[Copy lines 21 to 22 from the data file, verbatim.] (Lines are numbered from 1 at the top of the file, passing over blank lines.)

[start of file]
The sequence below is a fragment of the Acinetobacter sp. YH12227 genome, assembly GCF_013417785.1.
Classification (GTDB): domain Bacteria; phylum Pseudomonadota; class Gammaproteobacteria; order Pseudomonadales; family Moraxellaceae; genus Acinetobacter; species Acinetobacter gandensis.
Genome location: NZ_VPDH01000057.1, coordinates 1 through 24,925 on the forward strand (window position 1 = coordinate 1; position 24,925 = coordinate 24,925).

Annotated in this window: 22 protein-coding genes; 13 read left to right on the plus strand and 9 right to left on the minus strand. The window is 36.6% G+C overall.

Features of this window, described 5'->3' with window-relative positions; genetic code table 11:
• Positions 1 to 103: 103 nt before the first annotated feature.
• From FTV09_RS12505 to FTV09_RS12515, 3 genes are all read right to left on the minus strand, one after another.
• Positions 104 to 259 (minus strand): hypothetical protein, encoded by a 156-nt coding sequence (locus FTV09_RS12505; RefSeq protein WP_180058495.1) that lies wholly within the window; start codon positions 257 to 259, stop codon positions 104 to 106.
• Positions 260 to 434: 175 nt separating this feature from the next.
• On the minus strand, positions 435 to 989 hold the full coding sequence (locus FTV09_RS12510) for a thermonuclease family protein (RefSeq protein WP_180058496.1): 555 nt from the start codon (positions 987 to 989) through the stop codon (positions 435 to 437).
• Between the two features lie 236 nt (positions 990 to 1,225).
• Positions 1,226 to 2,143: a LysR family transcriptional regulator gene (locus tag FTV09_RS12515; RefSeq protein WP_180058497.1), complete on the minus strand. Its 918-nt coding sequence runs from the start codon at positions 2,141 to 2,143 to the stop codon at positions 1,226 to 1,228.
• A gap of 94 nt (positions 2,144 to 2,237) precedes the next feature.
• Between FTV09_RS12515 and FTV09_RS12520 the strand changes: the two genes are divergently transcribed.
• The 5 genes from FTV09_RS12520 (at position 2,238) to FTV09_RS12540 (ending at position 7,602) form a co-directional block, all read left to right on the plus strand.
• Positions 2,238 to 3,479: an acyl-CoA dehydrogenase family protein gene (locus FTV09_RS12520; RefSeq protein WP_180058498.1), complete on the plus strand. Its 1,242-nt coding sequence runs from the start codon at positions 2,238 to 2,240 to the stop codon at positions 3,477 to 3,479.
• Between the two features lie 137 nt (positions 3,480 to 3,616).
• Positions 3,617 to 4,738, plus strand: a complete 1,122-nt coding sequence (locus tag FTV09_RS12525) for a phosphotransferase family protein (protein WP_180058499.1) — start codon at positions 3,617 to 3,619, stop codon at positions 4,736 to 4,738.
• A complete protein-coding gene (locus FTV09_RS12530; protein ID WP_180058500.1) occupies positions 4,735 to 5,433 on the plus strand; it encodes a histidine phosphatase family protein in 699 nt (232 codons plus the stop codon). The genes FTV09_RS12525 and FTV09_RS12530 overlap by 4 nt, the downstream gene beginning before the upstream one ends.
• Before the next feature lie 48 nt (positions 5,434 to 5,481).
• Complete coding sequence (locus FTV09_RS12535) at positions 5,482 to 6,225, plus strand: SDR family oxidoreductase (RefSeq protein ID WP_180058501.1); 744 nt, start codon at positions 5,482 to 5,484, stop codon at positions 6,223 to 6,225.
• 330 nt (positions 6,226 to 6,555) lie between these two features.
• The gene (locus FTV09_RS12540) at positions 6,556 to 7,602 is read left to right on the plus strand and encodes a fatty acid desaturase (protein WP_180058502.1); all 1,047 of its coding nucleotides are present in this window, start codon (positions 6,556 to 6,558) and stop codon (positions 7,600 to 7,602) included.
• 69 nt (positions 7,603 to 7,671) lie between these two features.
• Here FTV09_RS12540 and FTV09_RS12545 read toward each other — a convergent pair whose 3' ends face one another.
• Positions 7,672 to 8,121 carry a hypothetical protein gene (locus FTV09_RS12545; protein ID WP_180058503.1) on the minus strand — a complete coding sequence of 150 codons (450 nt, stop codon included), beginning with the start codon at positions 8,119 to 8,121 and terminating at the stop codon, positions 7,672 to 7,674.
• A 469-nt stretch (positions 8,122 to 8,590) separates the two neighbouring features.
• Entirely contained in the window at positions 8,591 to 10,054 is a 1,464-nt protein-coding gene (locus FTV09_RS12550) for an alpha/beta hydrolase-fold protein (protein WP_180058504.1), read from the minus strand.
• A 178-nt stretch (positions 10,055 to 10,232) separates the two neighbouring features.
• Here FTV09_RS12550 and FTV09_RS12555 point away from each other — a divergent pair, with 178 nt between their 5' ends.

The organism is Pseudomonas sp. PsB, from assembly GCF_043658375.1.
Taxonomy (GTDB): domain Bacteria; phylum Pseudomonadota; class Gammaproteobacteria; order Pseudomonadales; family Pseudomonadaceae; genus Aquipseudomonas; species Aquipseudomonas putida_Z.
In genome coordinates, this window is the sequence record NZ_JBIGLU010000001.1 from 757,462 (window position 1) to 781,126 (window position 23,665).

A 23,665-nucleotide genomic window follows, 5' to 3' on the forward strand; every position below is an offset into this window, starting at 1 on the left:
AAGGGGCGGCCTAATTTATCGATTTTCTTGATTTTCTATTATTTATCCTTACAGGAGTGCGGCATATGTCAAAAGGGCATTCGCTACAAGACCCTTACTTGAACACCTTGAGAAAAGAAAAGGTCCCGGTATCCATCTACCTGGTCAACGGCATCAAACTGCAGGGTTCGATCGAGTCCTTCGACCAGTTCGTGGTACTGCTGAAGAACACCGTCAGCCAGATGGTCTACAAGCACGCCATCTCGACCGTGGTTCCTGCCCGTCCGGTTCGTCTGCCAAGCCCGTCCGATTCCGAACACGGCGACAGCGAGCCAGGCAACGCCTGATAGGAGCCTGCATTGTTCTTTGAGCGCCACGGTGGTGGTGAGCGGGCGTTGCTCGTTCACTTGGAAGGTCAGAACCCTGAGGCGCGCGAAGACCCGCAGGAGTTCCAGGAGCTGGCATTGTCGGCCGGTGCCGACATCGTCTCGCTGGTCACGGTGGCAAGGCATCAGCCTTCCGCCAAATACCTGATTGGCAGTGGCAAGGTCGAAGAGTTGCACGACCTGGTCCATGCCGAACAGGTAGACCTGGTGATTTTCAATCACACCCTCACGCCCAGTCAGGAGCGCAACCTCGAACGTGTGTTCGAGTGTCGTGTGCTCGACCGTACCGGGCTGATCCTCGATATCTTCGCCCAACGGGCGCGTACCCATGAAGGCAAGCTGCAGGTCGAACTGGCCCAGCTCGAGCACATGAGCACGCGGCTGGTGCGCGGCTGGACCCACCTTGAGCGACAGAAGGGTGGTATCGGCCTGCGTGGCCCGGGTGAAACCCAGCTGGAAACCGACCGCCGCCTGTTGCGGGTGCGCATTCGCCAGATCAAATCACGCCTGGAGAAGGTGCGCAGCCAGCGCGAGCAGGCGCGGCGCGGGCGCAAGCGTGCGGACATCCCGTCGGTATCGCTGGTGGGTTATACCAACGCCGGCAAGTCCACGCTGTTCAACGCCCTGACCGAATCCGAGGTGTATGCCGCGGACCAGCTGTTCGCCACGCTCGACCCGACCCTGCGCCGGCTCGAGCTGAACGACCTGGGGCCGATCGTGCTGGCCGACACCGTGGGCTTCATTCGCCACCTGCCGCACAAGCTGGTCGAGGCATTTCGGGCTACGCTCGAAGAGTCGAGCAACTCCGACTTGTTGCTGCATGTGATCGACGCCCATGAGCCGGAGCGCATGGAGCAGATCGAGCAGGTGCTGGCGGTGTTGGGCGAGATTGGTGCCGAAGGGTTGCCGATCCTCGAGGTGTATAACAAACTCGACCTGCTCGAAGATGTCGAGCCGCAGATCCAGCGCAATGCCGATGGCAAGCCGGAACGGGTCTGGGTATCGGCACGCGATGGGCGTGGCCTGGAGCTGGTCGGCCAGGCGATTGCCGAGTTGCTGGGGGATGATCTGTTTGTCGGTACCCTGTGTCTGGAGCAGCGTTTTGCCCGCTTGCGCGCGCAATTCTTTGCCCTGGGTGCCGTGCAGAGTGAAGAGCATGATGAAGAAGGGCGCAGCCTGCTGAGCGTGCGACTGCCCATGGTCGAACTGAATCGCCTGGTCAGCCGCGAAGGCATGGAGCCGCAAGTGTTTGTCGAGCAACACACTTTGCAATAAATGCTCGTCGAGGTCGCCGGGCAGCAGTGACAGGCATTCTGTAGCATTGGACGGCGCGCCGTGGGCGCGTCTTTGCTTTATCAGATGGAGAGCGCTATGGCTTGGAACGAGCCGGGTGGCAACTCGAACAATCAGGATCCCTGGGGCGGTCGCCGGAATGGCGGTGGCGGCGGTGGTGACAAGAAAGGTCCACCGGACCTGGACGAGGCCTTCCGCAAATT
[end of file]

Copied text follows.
• Complete coding sequence (locus FTV09_RS12535) at positions 5,482 to 6,225, plus strand: SDR family oxidoreductase (RefSeq protein ID WP_180058501.1); 744 nt, start codon at positions 5,482 to 5,484, stop codon at positions 6,223 to 6,225.
• 330 nt (positions 6,226 to 6,555) lie between these two features.